Europe’s largest battery storage project leverages grid-forming inverter tech
Jan 26 2022
Toronto-based renewables owner and developer Amp Energy has secured approval for the Scottish Green Battery Complex, comprising 800MW/1.6GWh of battery storage capacity in central Scotland.
Amp will develop two 400MW batteries, each offering 800MWh of storage capacity and described the systems as the two biggest grid-connected battery storage facilities in Europe.
The developer received planning consent for the projects from the Scottish Government Energy Consents Unit this month.
The batteries will store and manage the dispatch of renewable energy generated at Scottish windfarms, future-proofing the U.K.’s electricity infrastructure at a fraction of the cost of transmission system upgrades, according to Amp Energy.
“With these ground-breaking projects, Amp is making a significant investment in vitally needed green infrastructure as the U.K. transitions to a fully decarbonized grid,” said Ben Skinner, Amp’s VP for global markets. “Our projects not only support the growth of renewable generation in Scotland but also provide an alternative to costly transmission upgrades for consumers.”
Unlike traditional, grid-following inverters, which sync their output to grid voltage waveforms, advanced, or “grid-forming” inverters can set their own frequencies without the inertia required from large spinning hardware. That makes them capable of providing the grid with virtual inertia, instead of the mechanical inertia provided by synchronous generators. The sites will also reduce the curtailment of solar and wind power generation.
A relatively old technology, costly synchronous condensers are bulky spinning machines usually deployed in parts of the grid that host a high share of solar and wind electricity and suffer from system strength issues. In addition to providing short-circuit power and reactive power compensation, “syncons” can also be used to resolve problems related to inertia – imbalances between supply and demand on the grid.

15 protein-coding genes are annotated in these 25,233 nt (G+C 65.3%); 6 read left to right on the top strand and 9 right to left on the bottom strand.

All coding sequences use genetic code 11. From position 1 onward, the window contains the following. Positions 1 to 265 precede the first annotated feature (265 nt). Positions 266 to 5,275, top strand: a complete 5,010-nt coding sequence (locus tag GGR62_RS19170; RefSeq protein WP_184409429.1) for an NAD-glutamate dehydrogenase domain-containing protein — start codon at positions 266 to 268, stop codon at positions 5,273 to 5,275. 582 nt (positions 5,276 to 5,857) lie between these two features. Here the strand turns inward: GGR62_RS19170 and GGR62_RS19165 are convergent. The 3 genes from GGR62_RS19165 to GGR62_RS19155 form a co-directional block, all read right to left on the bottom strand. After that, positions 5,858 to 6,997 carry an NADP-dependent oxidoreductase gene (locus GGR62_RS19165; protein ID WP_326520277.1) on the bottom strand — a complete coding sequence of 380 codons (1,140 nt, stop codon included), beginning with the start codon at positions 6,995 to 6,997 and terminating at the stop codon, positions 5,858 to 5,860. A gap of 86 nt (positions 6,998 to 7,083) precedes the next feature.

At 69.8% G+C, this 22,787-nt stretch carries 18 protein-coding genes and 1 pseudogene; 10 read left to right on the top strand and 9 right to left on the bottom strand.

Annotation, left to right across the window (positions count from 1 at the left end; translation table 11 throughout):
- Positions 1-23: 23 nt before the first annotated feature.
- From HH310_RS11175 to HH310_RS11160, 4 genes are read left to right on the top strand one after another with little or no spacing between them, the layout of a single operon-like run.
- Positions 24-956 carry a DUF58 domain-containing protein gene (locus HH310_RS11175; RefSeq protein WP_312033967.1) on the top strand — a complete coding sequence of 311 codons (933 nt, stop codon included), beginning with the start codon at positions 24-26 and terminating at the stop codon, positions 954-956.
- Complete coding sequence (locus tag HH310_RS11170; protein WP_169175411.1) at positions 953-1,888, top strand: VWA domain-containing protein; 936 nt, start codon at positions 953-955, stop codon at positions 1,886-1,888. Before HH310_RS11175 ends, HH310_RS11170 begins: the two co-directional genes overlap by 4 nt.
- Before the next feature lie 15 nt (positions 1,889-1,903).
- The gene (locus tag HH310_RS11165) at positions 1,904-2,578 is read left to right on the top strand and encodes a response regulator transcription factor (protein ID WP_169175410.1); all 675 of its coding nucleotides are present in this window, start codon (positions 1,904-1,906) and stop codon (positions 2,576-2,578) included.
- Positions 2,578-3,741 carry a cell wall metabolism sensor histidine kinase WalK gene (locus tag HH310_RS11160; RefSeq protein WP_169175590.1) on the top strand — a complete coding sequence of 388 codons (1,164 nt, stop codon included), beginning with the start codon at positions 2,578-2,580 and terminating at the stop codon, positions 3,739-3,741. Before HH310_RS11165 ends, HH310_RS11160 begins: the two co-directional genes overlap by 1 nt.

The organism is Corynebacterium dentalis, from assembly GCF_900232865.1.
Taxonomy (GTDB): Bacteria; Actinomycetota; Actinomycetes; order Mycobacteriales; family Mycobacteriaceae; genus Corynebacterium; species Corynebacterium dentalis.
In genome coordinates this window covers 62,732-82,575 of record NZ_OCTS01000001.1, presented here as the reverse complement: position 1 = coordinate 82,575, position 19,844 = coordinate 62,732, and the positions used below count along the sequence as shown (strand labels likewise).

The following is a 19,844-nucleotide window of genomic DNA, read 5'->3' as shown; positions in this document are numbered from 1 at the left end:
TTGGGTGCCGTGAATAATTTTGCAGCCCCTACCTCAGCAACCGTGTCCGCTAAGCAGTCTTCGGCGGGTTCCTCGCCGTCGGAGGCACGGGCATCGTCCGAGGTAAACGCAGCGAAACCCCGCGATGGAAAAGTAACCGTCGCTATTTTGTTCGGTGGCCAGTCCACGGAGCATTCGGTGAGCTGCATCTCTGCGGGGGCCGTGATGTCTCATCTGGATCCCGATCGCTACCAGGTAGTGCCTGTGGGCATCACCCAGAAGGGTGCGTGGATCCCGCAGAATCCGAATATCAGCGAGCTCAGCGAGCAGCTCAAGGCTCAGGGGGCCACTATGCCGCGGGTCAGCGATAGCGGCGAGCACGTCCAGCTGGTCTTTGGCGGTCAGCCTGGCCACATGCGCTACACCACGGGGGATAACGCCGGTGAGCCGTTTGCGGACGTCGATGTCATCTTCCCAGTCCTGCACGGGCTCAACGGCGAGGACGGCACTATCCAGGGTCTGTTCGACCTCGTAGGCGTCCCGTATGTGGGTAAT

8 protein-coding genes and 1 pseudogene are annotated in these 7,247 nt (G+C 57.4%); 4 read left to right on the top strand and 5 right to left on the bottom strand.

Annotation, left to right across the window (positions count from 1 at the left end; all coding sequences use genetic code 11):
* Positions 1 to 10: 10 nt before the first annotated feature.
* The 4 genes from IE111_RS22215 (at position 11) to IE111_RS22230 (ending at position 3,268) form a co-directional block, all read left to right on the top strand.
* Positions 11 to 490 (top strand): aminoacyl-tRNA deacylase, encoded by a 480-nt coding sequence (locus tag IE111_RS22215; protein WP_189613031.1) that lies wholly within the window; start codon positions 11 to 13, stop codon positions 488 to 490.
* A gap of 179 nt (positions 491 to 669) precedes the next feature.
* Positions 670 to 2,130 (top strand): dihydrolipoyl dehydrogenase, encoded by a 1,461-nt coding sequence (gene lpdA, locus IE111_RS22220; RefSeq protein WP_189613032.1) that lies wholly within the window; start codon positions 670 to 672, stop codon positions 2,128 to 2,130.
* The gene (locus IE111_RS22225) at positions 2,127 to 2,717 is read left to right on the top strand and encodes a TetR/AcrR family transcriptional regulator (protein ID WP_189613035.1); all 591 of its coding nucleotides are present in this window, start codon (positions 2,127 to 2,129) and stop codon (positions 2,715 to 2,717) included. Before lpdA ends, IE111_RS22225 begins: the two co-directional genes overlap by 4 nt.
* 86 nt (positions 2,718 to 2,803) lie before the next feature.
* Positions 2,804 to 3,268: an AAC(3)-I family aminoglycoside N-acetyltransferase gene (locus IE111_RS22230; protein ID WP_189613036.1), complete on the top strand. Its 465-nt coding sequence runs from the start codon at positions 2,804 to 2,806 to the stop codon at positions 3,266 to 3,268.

Today, many system engineers believe syncons will gradually be retired and replaced by batteries operating in “virtual synchronous” mode. Such capabilities make batteries function a lot more like traditional fossil fuel plants on the grid and make them capable of delivering almost the same grid services as syncons, such as extremely fast response to network disturbances – usually in less than 100 milliseconds. Some batteries are already trialing such services, including the 30MW/8MWh Dalrymple ESCRI battery on South Australia’s Yorke Peninsula.
The Scottish Green Battery Complex will be optimized and dispatched by Amp X, the developer’s proprietary, AI-powered digital energy platform, which is said to provide solutions to grid constraints. The projects, at Hunterston and Kincardine, will participate in power company National Grid’s Scottish Stability Pathfinder 2 tender, which seeks to address voltage and stability issues faced by the U.K. electricity grid, and to provide grid stability services and power management across the central belt of Scotland, including for Glasgow and Edinburgh.
Amp said the Scottish batteries will enable up to 1.75TWh per year of additional renewable energy to be generated in Scotland and transported to other U.K. locations, the equivalent of enabling around 500MW of new offshore wind projects in the coming years.
Scotland is keen on expanding its wind power fleet whereas solar has been largely sidelined in the nation’s transition to net zero. In its new energy strategy, released last year, the Scottish government outlined an ambition for 8-10GW of onshore wind farms this decade on top of an existing goal of 11GW of offshore facilities. Of solar, the government said only that the technology could play “an important role in continuing to decarbonize our heat and electricity supply.” While national PV trade body Solar Energy Scotland welcomed the mention of photovoltaics in the document, the policy paper fell short of the group’s call for 4-6GW of solar generation capacity to be installed by 2030.
In an historic windfarm auction held this month, the Scottish Crown Estate – comprising land and holdings which belong to Queen Elizabeth II but whose revenues finance the Scottish Parliament – awarded seabed permits to 17 companies to build nearly 25GW of offshore wind project capacity under the ScotWind leasing program. Those projects, to be developed over the next 10 years, will more than double the extent of the U.K.’s current 10GW of offshore wind facilities, and be equal to Europe’s current combined capacity.
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